Every once in a while we like to look back at the bucket list we threw together at the beginning of our first Foreign Service tour, a few months into our marriage – to check if we can cross off any items and add a few new ones, but also to reflect on the time that has transpired and how it has changed both us and our goals.
Posts tagged ‘literature’
Tuscany’s richly deserved fame as one of the world’s premier art, food, and wine destinations draws millions of visitors every year. While adults flock to Florence, for young travelers, one of the region’s highlights is hidden away in the tiny town of Collodi, roughly halfway between Florence and the Ligurian coast. Carlo Lorenzini, the Florentine writer who created Pinocchio, had family in Collodi and adopted the town’s name for his pseudonym. Modern-day Collodi is replete with all things Pinocchio, and its quirky amusement park dedicated to the famous long-nosed marionette is a must.
Cambridge is where D began his brief visit to England and also where his trip ended. Because his friend is a postdoc at one of the thirty-one distinct colleges that comprise Cambridge University, D had a chance to peek behind the curtain and experience this venerable institution of higher learning as both a tourist and an insider.
The grass always seems greener on the other side, so the saying goes, but there are exceptions, and this was one of them. There was no doubt in D’s mind as he transited three airports over the course of 27 hours that the return alone from Portland to Kigali was going to be a bit of a downer. What he hadn’t quite counted on was to find the saying to have literal implications as well. Rwanda is a lush, verdant country for most of the year, but D returned during the height of the dry season to find the countryside sere, the grass wilting brown, and the air pregnant with dust.
“Oh no, Tigey! The big bad wolf is coming to eat us!” Munchkin squealed with delight, clutching his stuffed tiger as he cowered behind a couple of throw pillows on the couch. When D growled to be let into his makeshift house, Munchkin squealed even louder, giggling all the while. “Not by the hair of my chinny-chinny-chinny,” he exclaimed defiantly from under a pillow before making a beeline out of the room and screaming, “Run away! Run away! Run away!” A few minutes later, Munchkin donned his wolf costume, Halloween having come a few months early in our household, and the roles were reversed, with D cowering on the couch while Munchkin pretended to eat him.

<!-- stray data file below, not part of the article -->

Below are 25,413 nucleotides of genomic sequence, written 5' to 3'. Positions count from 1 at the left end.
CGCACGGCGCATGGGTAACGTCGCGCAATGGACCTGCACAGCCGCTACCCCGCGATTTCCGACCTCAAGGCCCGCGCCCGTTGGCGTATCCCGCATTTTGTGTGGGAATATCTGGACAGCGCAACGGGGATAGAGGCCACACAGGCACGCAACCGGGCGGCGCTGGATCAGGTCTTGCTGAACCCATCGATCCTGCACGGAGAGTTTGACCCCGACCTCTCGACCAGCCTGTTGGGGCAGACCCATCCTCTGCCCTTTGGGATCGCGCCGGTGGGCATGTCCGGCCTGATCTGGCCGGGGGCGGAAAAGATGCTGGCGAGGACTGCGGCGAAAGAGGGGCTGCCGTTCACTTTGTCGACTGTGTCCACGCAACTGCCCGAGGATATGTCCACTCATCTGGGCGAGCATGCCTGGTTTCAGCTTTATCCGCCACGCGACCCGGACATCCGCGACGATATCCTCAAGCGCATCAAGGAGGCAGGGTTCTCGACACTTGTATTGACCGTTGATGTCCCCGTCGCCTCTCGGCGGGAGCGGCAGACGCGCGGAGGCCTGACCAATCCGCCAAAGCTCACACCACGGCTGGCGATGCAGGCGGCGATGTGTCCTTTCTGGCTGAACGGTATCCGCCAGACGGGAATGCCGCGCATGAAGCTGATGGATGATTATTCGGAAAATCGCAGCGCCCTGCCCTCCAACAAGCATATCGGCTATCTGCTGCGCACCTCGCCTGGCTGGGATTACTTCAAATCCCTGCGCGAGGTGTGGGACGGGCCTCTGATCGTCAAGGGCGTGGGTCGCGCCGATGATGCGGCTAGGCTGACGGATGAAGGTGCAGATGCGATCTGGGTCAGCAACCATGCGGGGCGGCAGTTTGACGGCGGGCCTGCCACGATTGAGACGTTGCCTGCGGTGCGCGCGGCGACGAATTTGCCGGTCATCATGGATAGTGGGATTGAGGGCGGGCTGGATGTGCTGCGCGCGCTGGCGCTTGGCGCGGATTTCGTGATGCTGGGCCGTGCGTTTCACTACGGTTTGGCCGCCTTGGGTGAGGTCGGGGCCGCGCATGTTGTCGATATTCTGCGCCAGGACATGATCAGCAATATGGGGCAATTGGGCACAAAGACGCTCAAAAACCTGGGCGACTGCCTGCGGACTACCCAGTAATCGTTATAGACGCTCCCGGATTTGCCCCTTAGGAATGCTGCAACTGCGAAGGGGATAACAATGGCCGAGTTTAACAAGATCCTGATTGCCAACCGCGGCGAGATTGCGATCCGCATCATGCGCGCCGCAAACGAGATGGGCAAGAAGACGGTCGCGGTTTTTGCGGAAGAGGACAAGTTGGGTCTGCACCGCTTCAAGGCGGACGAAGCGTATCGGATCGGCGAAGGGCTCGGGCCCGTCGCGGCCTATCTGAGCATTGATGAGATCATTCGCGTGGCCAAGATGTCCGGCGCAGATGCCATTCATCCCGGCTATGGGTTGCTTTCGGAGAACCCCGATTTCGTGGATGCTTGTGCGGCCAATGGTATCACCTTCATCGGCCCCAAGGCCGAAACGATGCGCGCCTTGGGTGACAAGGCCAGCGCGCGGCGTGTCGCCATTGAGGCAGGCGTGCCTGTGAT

When Munchkin drums on S’s belly and enjoins his baby sister to come out, he is no doubt genuine – the little man does not like being kept waiting for anything that’s been promised to him. Of course, he is also wholly ignorant of the changes her arrival will wreak on his privileged only child status. For our part, we are slightly nervous not just about how he will react to the change but also about the regression we’ve been warned to expect in his development.
From the outset, we have sought to instill a love of literature in our little man while limiting Munchkin’s screen time. Given how much time we spend in front of our laptops, the latter was bound to be a bit of a quixotic quest. At three, Munchkin is by no means immune to the draw of the bright screen; the educational series of Daniel Tiger videos is his current obsession, and he wheedles his way to watching a video most days. Even so, we spend considerably more time reading to him each day than he spends watching videos, and that is one victory of which we are proud.
“Here’s a kiss and a hug for you / I love you mommy for all you do / Happy Mother’s Day!” Munchkin sang to D, ignoring S’s softly whispered exhortations to substitute “papa” into the Mother’s Day song he had learned at school. “Happy Mother’s Day, papa, and babushka, and dedushka, and mommy!” he concluded. At least the sentiment was right, and he did tenderly refer to D as “my little fuzzy papa” a little while later.
Munchkin had been talking about leaving school and going to nana’s house for weeks on end. Of course, he was much more excited about the three airplanes than S with her 8-month bump and old-lady compression socks, who was decidedly more apprehensive about the 25-hour trip. All in all, he was a very good traveler, sleeping overnight from take-off in Entebbe until touchdown in Amsterdam, and eventually napping on the flight to JFK as well.
It’s been a while since we’ve felt the urge to tickle the keys of our laptops – more than a month has gone by since we’ve last added a page to this digital story of our Foreign Service life. A month spent in a whirlwind of work deadlines and pre-departure preparations, interrupted by the occasional social outing and a visit from one of our Moldova-era friends.